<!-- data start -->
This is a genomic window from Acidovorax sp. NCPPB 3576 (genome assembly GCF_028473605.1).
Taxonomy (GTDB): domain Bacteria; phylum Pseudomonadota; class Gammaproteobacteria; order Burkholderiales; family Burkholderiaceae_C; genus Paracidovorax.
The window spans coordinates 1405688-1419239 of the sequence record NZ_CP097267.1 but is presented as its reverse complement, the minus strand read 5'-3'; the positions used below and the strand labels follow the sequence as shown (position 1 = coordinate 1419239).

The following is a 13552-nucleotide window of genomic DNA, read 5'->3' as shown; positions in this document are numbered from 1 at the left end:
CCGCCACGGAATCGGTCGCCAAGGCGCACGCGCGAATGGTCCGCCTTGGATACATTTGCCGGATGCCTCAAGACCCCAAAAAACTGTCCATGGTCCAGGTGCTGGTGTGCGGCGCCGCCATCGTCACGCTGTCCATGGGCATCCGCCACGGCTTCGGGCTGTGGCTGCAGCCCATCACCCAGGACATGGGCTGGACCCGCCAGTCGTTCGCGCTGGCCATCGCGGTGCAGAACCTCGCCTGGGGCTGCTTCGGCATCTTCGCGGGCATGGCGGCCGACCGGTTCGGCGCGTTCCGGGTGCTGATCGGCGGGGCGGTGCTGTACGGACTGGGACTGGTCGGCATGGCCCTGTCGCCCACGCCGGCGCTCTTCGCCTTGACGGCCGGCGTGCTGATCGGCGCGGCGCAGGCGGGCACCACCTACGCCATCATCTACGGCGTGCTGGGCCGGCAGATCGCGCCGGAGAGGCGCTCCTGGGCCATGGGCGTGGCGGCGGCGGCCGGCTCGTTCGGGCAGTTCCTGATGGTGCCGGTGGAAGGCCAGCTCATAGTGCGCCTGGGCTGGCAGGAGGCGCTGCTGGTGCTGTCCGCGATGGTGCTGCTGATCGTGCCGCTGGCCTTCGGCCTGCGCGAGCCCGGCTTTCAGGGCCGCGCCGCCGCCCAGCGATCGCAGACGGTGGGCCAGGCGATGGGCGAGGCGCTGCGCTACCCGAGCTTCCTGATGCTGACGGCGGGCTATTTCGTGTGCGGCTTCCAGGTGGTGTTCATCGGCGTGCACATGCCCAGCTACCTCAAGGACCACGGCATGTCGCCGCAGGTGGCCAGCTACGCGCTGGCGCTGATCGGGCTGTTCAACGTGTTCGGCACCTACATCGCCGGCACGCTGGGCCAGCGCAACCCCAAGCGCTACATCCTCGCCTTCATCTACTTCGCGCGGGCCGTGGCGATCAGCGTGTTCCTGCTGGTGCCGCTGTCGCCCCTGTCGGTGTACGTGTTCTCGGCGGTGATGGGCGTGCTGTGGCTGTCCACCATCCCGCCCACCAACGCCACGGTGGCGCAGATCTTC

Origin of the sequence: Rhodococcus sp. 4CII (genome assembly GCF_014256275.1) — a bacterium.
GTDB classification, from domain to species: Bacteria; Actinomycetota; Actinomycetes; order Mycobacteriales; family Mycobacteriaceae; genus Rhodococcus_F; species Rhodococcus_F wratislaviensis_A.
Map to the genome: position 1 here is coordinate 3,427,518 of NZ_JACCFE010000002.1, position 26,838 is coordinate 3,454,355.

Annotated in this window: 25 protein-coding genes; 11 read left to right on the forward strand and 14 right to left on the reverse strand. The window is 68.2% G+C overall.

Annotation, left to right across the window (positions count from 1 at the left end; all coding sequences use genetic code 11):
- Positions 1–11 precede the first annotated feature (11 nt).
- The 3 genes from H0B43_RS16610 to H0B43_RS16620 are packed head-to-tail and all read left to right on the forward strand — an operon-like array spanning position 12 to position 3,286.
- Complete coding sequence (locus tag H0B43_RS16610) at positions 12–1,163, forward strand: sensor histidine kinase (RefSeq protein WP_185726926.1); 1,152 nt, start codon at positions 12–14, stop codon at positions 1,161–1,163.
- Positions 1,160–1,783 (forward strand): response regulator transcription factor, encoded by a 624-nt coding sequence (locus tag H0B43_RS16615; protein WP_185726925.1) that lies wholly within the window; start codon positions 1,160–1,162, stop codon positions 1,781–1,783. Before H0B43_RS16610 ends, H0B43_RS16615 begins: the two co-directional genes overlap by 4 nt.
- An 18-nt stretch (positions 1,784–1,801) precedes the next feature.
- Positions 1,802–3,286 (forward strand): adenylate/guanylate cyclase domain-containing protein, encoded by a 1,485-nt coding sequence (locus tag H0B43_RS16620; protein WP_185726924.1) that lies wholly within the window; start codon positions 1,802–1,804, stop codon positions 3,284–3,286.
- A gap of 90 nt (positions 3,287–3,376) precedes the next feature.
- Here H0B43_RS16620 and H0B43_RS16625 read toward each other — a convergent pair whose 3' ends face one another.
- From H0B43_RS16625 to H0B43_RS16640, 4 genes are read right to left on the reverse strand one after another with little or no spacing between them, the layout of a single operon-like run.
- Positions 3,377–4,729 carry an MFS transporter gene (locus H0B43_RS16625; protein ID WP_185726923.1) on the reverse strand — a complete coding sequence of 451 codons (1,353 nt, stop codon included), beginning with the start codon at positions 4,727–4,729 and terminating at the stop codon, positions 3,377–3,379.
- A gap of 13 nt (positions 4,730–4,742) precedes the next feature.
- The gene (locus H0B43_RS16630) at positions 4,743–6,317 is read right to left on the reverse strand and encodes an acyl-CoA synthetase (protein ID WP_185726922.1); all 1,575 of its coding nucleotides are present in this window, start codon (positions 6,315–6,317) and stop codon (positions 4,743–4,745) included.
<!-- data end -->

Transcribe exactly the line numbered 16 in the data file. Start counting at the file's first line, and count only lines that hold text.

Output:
- Positions 1,802–3,286 (forward strand): adenylate/guanylate cyclase domain-containing protein, encoded by a 1,485-nt coding sequence (locus tag H0B43_RS16620; protein WP_185726924.1) that lies wholly within the window; start codon positions 1,802–1,804, stop codon positions 3,284–3,286.